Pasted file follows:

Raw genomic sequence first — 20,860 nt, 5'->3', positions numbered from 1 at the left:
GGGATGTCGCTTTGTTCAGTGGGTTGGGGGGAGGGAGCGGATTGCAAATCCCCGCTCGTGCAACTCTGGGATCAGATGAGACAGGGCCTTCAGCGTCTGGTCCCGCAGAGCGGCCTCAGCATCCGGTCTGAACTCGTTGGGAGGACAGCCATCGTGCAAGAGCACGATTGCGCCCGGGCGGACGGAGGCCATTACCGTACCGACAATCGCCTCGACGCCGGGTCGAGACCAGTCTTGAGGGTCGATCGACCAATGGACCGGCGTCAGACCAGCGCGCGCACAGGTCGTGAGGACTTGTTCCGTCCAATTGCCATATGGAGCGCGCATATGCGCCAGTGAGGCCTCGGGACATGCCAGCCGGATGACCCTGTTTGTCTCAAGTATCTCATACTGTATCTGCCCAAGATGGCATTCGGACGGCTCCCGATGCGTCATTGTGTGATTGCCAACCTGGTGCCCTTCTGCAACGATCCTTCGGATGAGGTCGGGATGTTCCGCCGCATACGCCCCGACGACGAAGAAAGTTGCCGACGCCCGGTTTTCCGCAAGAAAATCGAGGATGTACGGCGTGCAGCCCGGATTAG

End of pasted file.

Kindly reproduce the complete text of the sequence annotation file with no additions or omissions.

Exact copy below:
Raw genomic sequence first — 20,860 nt, 5'->3', positions numbered from 1 at the left:
GGGATGTCGCTTTGTTCAGTGGGTTGGGGGGAGGGAGCGGATTGCAAATCCCCGCTCGTGCAACTCTGGGATCAGATGAGACAGGGCCTTCAGCGTCTGGTCCCGCAGAGCGGCCTCAGCATCCGGTCTGAACTCGTTGGGAGGACAGCCATCGTGCAAGAGCACGATTGCGCCCGGGCGGACGGAGGCCATTACCGTACCGACAATCGCCTCGACGCCGGGTCGAGACCAGTCTTGAGGGTCGATCGACCAATGGACCGGCGTCAGACCAGCGCGCGCACAGGTCGTGAGGACTTGTTCCGTCCAATTGCCATATGGAGCGCGCATATGCGCCAGTGAGGCCTCGGGACATGCCAGCCGGATGACCCTGTTTGTCTCAAGTATCTCATACTGTATCTGCCCAAGATGGCATTCGGACGGCTCCCGATGCGTCATTGTGTGATTGCCAACCTGGTGCCCTTCTGCAACGATCCTTCGGATGAGGTCGGGATGTTCCGCCGCATACGCCCCGACGACGAAGAAAGTTGCCGACGCCCGGTTTTCCGCAAGAAAATCGAGGATGTACGGCGTGCAGCCCGGATTAG